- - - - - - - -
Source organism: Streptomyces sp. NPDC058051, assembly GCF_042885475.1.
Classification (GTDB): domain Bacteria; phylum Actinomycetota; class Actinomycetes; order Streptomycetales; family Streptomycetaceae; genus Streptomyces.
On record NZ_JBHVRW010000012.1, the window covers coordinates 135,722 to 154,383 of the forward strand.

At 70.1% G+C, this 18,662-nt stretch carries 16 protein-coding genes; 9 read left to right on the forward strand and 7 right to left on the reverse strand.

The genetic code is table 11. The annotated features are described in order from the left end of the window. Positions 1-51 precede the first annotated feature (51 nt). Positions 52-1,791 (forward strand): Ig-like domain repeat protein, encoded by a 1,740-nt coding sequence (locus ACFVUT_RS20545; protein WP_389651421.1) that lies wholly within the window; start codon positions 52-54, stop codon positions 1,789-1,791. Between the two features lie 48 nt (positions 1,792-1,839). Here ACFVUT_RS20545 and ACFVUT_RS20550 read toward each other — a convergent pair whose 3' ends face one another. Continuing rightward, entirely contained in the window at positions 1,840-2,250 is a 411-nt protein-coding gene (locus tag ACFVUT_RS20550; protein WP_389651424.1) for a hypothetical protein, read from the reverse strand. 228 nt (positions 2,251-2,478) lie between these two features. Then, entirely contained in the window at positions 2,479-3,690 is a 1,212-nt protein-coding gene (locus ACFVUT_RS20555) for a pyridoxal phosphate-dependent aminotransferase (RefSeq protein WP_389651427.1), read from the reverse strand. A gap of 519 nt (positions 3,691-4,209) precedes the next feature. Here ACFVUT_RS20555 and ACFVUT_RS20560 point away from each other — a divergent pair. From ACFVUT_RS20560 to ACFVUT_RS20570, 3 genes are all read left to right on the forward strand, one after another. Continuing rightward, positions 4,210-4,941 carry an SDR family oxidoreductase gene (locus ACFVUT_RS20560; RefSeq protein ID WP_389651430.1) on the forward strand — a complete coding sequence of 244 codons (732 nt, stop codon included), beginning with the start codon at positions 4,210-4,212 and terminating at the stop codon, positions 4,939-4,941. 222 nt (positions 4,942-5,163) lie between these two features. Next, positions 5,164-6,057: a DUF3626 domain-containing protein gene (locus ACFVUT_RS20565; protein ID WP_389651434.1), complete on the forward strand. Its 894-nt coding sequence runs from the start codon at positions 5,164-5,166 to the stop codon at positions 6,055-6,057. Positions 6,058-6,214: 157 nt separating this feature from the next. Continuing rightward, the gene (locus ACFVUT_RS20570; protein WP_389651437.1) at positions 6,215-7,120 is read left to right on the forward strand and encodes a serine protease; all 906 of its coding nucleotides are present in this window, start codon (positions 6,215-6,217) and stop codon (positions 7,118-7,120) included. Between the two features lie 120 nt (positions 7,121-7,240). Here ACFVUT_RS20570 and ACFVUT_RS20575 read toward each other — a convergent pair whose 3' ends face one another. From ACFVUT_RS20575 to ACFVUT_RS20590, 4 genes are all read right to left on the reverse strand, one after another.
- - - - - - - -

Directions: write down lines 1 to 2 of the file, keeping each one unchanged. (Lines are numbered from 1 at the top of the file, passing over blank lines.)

Source organism: Streptomyces sp. NPDC058051, assembly GCF_042885475.1.
Classification (GTDB): domain Bacteria; phylum Actinomycetota; class Actinomycetes; order Streptomycetales; family Streptomycetaceae; genus Streptomyces.